StructureMap and MVC5 – Resolving the resolution exception for IUserStore

I’m currently working on an MVC5 website which uses StructureMap for Inversion of Control operations. Everything was working fine but then I started to get exceptions when I ran the application and attempted to login (not sure if Update 3 was responsible for surfacing this problem but it certainly worked without any problems previously)

Now, clicking ‘Continue’ in Visual Studio (or pressing F5) allowed the application to continue with no further issues but I wanted to get to the bottom of this issue – I certainly didn’t want this coming back at me when the site goes live.

Clicking on ‘View Detail’ I found the following error message which seemed surprisingly informative;

No default Instance is registered and cannot be automatically determined for type ‘IUserStore<ApplicationUser>’

There is no configuration specified for IUserStore<ApplicationUser>

1.) new ApplicationUserManager(*Default of IUserStore<ApplicationUser>*)
2.) MyDiveLogs.ApplicationUserManager
3.) Instance of MyDiveLogs.ApplicationUserManager
4.) new AccountController(*Default of ApplicationUserManager*, *Default of ApplicationSignInManager*)
5.) MyDiveLogs.Controllers.AccountController
6.) Instance of MyDiveLogs.Controllers.AccountController
7.) Container.GetInstance(MyDiveLogs.Controllers.AccountController)

So – what does that mean?

Well, in a nutshell it means that StructureMap could not determine how to create a concrete instance of IUserStore, which is required to create an ApplicationManager instance which is in turn required to create the AccountController.

This is caused by StructureMap being ‘greedy’ and will attempt to use the constructor with the most parameters. In the case of the AccountController it will ignore the parameterless constructor and try to use the one that requires an ApplicationUserManager (the root of my issue) and an ApplicationSignInManager.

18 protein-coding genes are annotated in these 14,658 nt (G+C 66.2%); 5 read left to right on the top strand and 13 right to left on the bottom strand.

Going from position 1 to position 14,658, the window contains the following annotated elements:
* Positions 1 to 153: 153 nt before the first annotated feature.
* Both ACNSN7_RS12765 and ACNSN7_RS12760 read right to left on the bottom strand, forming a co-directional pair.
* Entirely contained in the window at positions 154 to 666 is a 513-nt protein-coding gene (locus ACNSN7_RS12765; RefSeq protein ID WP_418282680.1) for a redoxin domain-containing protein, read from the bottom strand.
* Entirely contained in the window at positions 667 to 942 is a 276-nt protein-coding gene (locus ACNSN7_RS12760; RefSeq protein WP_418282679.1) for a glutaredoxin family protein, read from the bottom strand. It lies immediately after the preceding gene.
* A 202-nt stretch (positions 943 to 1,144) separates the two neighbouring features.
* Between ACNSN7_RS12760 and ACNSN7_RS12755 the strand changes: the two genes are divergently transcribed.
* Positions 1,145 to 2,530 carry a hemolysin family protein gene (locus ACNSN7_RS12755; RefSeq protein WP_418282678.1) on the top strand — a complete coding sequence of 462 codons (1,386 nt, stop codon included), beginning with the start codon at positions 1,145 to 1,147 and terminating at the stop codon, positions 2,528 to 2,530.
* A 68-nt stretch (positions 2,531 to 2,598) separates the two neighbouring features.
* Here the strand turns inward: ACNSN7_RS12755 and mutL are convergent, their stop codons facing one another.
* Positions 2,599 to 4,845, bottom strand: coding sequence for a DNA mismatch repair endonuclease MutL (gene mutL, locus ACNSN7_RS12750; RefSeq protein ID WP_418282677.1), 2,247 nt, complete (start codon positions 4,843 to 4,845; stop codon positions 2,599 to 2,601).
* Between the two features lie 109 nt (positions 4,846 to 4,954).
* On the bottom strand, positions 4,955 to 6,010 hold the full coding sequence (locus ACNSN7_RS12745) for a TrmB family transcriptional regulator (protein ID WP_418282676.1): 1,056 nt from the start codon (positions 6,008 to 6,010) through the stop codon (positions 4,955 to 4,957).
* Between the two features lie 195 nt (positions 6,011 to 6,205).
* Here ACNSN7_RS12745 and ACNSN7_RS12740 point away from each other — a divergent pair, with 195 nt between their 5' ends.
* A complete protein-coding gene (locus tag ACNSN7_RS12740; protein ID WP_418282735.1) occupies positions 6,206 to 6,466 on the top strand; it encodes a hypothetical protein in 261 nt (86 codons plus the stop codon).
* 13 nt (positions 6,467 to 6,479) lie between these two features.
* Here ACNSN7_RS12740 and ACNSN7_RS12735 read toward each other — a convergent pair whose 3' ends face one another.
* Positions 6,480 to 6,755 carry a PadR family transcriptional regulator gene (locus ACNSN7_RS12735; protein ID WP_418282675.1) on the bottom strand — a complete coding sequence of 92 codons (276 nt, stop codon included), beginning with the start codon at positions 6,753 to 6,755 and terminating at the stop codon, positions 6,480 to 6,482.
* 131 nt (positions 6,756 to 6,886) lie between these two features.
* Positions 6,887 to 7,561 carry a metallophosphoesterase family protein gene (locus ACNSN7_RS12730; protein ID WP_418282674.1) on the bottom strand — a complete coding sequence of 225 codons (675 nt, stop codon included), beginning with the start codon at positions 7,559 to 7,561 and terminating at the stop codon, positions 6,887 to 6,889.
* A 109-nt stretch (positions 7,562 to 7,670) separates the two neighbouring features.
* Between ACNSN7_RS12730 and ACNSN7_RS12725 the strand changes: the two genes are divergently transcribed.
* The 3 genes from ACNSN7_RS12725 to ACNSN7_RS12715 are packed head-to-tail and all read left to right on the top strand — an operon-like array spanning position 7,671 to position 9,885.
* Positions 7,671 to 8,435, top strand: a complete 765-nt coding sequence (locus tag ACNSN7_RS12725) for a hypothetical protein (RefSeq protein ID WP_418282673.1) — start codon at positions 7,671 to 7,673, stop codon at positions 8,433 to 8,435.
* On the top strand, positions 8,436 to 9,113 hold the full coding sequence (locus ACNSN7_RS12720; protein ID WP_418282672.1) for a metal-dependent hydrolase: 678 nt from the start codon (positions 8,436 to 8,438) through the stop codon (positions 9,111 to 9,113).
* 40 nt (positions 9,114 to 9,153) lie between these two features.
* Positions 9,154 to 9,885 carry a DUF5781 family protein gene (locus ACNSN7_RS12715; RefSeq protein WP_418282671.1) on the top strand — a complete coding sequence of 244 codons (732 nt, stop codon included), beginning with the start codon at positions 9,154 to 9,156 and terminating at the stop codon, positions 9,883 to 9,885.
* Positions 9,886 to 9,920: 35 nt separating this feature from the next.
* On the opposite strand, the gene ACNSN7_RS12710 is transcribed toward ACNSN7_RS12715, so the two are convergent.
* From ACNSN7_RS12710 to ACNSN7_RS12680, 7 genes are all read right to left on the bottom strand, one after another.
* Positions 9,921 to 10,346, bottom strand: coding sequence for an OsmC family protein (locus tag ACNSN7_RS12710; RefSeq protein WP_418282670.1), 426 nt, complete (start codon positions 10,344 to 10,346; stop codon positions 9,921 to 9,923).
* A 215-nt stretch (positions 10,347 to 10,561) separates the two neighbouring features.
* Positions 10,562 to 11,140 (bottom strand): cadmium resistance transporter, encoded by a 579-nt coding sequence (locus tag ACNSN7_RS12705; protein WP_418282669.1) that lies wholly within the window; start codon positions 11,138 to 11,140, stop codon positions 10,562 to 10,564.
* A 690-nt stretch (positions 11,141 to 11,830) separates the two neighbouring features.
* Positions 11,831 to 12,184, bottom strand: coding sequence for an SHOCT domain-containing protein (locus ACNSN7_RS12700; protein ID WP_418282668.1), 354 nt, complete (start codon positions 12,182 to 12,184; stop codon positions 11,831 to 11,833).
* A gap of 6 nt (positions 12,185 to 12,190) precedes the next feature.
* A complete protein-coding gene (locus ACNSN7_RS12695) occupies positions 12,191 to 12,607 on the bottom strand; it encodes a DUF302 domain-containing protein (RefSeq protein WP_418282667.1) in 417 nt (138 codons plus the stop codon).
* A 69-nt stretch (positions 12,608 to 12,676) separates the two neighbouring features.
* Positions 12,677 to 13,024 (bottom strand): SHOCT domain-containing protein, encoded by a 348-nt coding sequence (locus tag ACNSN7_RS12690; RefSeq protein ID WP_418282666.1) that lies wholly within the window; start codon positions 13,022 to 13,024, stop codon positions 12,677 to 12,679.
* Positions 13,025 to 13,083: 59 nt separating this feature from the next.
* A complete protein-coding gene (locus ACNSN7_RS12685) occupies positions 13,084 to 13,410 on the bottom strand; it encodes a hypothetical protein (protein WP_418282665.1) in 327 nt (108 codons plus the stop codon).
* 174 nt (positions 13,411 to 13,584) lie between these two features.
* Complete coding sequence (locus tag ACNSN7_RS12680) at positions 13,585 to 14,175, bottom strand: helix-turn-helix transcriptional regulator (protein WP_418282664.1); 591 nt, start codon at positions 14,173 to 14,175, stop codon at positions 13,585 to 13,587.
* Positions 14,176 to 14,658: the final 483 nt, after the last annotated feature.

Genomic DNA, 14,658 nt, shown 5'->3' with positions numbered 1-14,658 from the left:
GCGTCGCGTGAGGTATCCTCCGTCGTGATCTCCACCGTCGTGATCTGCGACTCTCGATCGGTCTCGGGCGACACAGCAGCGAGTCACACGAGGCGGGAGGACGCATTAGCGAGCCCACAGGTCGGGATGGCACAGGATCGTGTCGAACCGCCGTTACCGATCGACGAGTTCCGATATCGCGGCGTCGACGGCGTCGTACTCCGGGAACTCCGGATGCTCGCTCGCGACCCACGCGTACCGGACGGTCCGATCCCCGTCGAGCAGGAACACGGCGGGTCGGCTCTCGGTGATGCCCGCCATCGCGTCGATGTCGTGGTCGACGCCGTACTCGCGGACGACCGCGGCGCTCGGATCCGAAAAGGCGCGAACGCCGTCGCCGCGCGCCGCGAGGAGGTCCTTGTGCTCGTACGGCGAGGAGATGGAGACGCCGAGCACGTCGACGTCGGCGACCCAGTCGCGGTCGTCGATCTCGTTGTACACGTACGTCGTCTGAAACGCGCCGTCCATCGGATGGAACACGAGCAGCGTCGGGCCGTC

Having trawled around the web trying to locate a resolution I’ve found a couple of options;

  • Tell StructureMap to use the parameterless constructor instead or
  • Tell StructureMap how to instantiate the instances correctly

The first option is a simple matter of adding an attribute to the AccountControllers parameterless constructor as below;

[DefaultConstructor]
public AccountController()
{
}

This works fine and if you are worried about how the AccountController will function without being given an ApplicationUserManager and ApplicationSignInManager to use then fret not – take a look at its UserManager and SignInManager properties. The getter will perform a null check and create the appropriate instance as required.

Interestingly, this helps us with the second option for resolving this problem, i.e. telling StructureMap how to create the instances for us.

Locate the IoC.cs class (mine was in a folder called DependancyResolution in the main MVC project) and update the Initialize method as below (note that you may have to import some namespaces)

public static IContainer Initialize() {
    return new Container(c =>
    {
        c.AddRegistry<DefaultRegistry>();

        // ADD THESE LINES
        c.For<Microsoft.AspNet.Identity.IUserStore<ApplicationUser>>().Use<Microsoft.AspNet.Identity.EntityFramework.UserStore<ApplicationUser>>();
        c.For<System.Data.Entity.DbContext>().Use(() => new ApplicationDbContext());
        c.For<Microsoft.Owin.Security.IAuthenticationManager>().Use(() => HttpContext.Current.GetOwinContext().Authentication);

    });
}

And that’s it – you should now be able to access Actions within the AccountController without this exception being thrown.